Health screening is now a more common sight in many public spaces, as Malaysians in general have become more conscious of their health. To provide easy access to health check-ups, students and academicians from the Faculty of Health and Life Sciences at INTI International University (INTI) recently embarked on an outreach programme in Melaka, and the quaint towns of Ayer Hitam, Yong Peng, Batu Pahat and Kangkar Bahru in the state of Johor, to provide local communities access to free health check-ups and consultations based on Traditional Chinese Medicine (TCM) and Physiotherapy.

 


A student from INTI International University lends a listening ear to a patient
describing her ailment in Kangkar Bahru, Johor.

The visits were spread out over a period of five months and the team collaborated with local community clubs such as the Lions Club to ensure the effectiveness of the outreach. Each visit included about 20 TCM students and five Physiotherapy students, who were accompanied by at least five TCM academicians and two Physiotherapy academicians. During these visits, the team provided free TCM health consultations, acupuncture treatment, physiotherapy health screenings and also dispensed approved Chinese traditional medications. Common ailments that arose and were treated during the programmes were geriatric-related diseases and gynaecological concerns, with most local residents participating in the outreach being between the ages of 35 to 60 years old.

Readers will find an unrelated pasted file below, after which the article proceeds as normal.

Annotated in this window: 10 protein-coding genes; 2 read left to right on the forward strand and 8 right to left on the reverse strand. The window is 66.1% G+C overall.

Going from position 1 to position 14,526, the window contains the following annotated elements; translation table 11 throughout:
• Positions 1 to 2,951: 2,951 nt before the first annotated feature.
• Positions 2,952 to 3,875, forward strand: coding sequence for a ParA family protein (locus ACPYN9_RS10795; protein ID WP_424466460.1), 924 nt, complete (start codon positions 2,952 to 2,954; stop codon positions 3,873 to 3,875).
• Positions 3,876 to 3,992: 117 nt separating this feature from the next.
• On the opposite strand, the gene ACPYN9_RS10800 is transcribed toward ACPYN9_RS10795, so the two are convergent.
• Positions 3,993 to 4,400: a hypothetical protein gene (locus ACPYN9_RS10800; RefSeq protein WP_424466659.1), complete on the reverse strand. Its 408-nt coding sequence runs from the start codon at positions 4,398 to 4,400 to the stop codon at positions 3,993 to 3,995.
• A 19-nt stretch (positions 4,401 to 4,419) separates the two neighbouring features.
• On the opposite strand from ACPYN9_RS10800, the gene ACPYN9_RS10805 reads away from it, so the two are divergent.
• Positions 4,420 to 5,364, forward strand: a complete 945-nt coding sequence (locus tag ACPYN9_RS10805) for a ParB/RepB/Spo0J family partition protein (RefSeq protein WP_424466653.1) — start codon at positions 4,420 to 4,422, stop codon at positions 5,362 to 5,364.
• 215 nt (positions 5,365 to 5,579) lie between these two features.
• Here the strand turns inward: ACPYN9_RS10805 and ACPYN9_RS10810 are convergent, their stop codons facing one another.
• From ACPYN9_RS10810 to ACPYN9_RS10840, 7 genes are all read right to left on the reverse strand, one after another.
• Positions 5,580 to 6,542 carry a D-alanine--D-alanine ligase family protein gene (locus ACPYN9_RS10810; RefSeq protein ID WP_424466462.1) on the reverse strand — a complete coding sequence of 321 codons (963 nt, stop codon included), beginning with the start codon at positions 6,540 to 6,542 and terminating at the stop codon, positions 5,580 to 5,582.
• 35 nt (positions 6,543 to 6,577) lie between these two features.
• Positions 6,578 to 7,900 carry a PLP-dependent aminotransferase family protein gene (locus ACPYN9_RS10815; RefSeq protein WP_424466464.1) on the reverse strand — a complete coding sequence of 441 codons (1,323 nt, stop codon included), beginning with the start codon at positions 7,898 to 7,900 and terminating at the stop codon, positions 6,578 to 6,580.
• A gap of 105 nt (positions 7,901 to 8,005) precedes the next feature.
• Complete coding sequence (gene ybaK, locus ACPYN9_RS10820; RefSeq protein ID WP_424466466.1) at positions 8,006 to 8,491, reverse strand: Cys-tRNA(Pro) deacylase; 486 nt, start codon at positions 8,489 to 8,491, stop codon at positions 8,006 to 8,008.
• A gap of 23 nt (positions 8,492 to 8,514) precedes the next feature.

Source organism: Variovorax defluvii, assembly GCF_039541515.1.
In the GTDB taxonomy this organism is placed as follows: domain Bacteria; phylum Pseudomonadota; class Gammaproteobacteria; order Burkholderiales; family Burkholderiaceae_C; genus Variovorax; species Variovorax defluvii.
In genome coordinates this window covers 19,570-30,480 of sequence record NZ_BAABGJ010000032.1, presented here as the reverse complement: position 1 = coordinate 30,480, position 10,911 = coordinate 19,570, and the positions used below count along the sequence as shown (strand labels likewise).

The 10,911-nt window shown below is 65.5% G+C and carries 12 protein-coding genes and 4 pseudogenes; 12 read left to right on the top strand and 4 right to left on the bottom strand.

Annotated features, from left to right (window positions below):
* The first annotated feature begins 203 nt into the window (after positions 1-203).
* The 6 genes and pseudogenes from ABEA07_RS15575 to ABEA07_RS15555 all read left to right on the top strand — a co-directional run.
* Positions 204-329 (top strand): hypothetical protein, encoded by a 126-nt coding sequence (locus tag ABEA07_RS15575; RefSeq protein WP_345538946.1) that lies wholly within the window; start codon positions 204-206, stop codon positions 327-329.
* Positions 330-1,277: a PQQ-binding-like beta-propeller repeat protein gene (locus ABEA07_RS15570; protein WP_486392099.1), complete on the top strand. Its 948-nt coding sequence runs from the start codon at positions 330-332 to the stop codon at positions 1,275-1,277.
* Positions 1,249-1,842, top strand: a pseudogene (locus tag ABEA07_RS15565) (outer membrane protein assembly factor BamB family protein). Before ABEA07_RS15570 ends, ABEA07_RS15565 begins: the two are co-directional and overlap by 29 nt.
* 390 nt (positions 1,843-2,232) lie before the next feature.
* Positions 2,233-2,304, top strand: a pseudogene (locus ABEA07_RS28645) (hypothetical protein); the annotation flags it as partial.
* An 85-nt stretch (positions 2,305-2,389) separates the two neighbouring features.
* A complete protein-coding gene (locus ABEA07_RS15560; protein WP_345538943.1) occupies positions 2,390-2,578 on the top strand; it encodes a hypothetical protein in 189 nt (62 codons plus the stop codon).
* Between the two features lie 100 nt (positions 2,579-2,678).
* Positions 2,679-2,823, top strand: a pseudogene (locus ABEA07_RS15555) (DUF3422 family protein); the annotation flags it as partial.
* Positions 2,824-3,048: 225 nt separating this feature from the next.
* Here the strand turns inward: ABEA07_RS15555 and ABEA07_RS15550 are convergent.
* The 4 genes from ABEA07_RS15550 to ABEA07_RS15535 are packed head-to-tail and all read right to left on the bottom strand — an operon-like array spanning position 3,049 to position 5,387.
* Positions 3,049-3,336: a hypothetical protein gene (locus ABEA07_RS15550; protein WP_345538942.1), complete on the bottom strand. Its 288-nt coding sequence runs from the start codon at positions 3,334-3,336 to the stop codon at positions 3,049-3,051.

Dean of the Faculty of Health and Life Sciences, Professor Dr Wong Ling Shing shared, “The local communities were grateful for this free health screening and free consultation for TCM and Physiotherapy, and it was an encouraging experience for our students who will one day be health professionals, as well as the academics to see how simple acts of services like these can touch lives. An example was a patient in Melaka who had a serious skin disease and is now on the road to recovery after consulting our TCM Physician, Mr Chong Teek Foh. Our students greatly benefited from these experiences as it taught them how to be good practitioners by enhancing crucial soft skills such as listening and interacting with patients, showing empathy and working as a team. By giving these students real-life experiences and encouraging them to interact with actual patients, the programme helped them prepare for the challenges of the profession and also to give back to their society.”

 


All smiles as INTI and the Lions Club members take a group photo at Batu Pahat, Johor

The students and academicians have also served communities through other outreach programmes, including a trip to Bangalore, India, where Physiotherapy students engaged in volunteer social work.

INTI’s TCM school also co-organised a symposium in Kuala Lumpur together with the Malaysian Chinese Medical Association (MCMA). The objective of the symposium, titled the “Global Classics Class”, was to improve the standards of TCM and to promote the use of “Shang Han Za Bing Lun”, one of the oldest clinical textbooks in the world, and one of the four canon works that TCM students must study. This was the first ever event held in Malaysia to establish TCM as a professional alternative healthcare option and was open to all TCM practitioners and students in Malaysia.